The eurozone economy saw growth slacken to the weakest for almost a year in January, according to the first business survey reports for 2016. There was better news on the labour market – improved business confidence and a rise in backlogs of uncompleted work meant employment growth held steady at the four-and-a-half-year high seen in December. Firms also enjoyed cost savings due to the oil price decline, passing these on to customers.
The Markit Eurozone PMI® fell from 54.3 in December to 53.5 in January, according to the preliminary ‘flash’ estimate. Although the latest reading signalled a further solid upturn in business activity, the increase was the weakest since February of last year.
The ongoing upturn was led by the service sector, despite its pace of expansion hitting a 12-month low. Growth of manufacturing output meanwhile also faltered slightly to reach an 11-month low, though remained only marginally below the average seen last year.
Further order book growth in both sectors meant backlogs of uncompleted work showed the largest monthly increase for just over four-and-a-half years, prompting firms to continue boosting employment at a rate equal to the four-and-a-half year high seen at the end of 2015.
The service sector created new jobs at a pace beaten only once since 2008, and the manufacturing sector maintained the robust rate of hiring seen late last year.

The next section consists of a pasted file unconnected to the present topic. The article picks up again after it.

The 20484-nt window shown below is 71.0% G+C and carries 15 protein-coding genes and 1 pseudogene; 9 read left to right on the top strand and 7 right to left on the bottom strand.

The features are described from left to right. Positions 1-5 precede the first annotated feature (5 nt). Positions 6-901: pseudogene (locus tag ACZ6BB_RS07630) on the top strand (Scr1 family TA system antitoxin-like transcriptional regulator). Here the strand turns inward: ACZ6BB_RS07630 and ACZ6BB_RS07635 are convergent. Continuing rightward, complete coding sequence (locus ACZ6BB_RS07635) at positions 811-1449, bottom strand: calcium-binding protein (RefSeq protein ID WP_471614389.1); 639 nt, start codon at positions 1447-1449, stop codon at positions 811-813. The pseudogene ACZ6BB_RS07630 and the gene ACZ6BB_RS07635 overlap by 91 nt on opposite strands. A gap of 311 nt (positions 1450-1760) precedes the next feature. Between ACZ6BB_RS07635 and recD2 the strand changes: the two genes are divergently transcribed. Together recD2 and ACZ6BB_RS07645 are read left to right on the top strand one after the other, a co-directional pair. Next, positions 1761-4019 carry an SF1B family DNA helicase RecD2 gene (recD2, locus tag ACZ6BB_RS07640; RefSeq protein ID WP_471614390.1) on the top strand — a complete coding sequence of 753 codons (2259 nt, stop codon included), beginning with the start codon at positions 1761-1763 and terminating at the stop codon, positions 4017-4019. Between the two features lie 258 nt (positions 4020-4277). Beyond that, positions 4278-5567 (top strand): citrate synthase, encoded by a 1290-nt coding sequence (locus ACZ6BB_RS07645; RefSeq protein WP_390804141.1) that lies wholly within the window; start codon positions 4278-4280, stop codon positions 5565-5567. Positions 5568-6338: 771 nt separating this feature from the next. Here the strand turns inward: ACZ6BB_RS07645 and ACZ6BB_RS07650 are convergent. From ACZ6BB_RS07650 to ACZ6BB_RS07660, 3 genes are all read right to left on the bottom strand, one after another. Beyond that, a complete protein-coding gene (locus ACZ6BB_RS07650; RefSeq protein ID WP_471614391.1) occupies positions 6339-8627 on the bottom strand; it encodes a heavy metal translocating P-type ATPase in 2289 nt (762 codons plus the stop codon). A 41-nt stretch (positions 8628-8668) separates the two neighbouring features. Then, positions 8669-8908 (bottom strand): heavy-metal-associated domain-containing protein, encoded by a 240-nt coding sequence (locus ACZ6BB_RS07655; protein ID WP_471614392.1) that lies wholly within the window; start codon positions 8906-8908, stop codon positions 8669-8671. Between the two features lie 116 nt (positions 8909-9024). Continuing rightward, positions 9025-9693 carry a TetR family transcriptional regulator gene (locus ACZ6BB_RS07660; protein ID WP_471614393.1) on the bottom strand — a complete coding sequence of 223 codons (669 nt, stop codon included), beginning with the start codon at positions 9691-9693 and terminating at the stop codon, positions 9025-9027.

The improved hiring trend could be linked to an upturn in business confidence, with expectations of future activity levels in the service sector hitting the highest since May 2011.
Firms also benefitted from lower oil prices, which proved a key contributor to average input costs across the two sectors holding steady for the first time in a year. Manufacturers’ input prices showed the second-largest decline since July 2009, while service sector input cost inflation slowed to an 11-month low.
Cost savings allowed firms to cut average prices charged to customers for both goods and services, with the overall drop in output prices the largest recorded for ten months.
German growth slowed to a three-month low, easing across both manufacturing and services, though the single currency area’s largest member state continued to act as a major source of growth for the region as a whole. Although dipping compared to December, the rate of job creation in Germany remained especially strong, and the second-highest seen for just over four years.
France, in contrast, saw business activity grow only modestly, improving only slightly on the near-stalling seen in December. A return to modest growth in the service sector was countered by a stagnation of manufacturing output, which failed to rise for the first time since last August. On a brighter note, employment in France saw the first rise for seven months.
The rest of the region also continued to enjoy strong output and employment growth, though at slightly slower rates of expansion than the peaks seen late last year.